It hasn’t been long since Microsoft (NASDAQ:MSFT) appointed Satya Nadella as its new CEO, and the new sheriff is laying down the law. Analysts predicted the Redmond-based software giant would cut back an estimated five to ten percent of its workforce, and they have been proven correct. In fact, the numbers exceeded expectations as the company announced plans to lay off 18,000 workers over the course of a year, making it the fourth-largest in modern tech history.
When you crunch the numbers as Forbes did, the total cutbacks amount to roughly 14 percent of Microsoft’s workforce. The vast majority of those being cut, 12,500, are entwined with Nokia, which Microsoft recently acquired. Another significant caveat in Microsoft’s announcement concerns the cutback in vendors and and contractors, which will be limited to terms of 18 months, followed by a required six months of removal from company resources. The number of external employees the company had on its payroll numbered 80,000 back in 2009, and it’s safe to assume there are more than that now.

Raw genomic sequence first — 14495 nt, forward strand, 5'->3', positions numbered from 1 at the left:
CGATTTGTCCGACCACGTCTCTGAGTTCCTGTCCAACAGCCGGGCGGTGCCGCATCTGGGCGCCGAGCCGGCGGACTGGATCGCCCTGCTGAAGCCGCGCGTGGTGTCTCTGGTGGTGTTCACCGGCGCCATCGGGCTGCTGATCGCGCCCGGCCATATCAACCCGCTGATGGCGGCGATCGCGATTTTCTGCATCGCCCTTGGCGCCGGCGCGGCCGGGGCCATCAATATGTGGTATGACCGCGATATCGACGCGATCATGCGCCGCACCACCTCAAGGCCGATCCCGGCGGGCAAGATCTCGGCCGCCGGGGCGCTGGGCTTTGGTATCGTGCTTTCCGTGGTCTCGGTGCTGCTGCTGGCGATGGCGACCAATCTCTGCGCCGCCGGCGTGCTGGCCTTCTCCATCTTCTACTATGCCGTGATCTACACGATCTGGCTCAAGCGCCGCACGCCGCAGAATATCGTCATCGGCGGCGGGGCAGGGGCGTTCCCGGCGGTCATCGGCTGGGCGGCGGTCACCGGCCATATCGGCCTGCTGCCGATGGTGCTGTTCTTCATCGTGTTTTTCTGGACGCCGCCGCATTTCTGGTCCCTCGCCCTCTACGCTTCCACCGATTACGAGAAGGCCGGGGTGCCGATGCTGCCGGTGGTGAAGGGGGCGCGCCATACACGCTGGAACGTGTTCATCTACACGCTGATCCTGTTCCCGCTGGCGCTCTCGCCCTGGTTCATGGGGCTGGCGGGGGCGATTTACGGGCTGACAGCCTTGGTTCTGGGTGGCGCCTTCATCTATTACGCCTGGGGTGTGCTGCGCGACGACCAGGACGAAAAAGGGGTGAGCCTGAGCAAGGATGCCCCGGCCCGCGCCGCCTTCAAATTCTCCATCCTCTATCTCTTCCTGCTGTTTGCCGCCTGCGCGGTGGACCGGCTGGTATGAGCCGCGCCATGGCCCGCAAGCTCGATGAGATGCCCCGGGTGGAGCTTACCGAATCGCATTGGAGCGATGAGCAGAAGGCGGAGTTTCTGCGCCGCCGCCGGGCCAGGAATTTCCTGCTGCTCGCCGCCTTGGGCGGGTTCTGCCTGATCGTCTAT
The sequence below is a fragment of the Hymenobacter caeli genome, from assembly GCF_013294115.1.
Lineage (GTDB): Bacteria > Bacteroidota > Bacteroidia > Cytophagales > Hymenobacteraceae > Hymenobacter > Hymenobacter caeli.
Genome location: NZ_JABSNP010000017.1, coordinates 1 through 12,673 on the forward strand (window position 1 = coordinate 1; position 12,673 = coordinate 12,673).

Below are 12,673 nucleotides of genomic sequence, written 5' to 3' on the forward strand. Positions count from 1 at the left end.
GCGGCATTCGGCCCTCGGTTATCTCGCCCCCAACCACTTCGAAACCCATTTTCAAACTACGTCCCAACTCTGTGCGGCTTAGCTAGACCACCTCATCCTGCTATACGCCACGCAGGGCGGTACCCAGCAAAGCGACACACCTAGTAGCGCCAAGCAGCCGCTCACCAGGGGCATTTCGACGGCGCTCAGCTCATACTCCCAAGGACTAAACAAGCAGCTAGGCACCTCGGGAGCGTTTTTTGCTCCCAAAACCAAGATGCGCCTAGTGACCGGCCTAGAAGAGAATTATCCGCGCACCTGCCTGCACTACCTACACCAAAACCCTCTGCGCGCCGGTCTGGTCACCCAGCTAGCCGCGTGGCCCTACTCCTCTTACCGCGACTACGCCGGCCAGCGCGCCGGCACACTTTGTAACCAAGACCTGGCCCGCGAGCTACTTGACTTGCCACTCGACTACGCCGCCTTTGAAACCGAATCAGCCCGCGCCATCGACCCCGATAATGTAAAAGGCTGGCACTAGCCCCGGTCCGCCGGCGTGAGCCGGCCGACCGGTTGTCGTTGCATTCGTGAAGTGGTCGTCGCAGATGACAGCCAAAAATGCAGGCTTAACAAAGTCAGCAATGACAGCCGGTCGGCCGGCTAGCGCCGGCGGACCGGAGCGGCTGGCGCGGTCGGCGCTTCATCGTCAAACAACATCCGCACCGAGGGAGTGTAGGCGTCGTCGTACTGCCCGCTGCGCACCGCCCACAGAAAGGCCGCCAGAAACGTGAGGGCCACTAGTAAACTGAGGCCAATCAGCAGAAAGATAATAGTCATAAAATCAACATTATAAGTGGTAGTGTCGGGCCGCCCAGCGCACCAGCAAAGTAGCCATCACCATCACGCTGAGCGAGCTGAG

Microsoft is not alone in the amount of vendors and temporary workers it uses, as other companies in the Seattle area, most notably Amazon (NASDAQ:AMZN), do the same thing. But it also adds up to a bigger hit to the economy than appears on the surface.
Nadella released an email addressed to the company’s staff, detailing the reasoning behind his decision, as well as what he plans for Microsoft going forward.
“We will simplify the way we work to drive greater accountability, become more agile and move faster. As part of modernizing our engineering processes the expectations we have from each of our disciplines will change. In addition, we plan to have fewer layers of management, both top down and sideways, to accelerate the flow of information and decision making,” Nadella wrote.
“Making these decisions to change are difficult, but necessary.”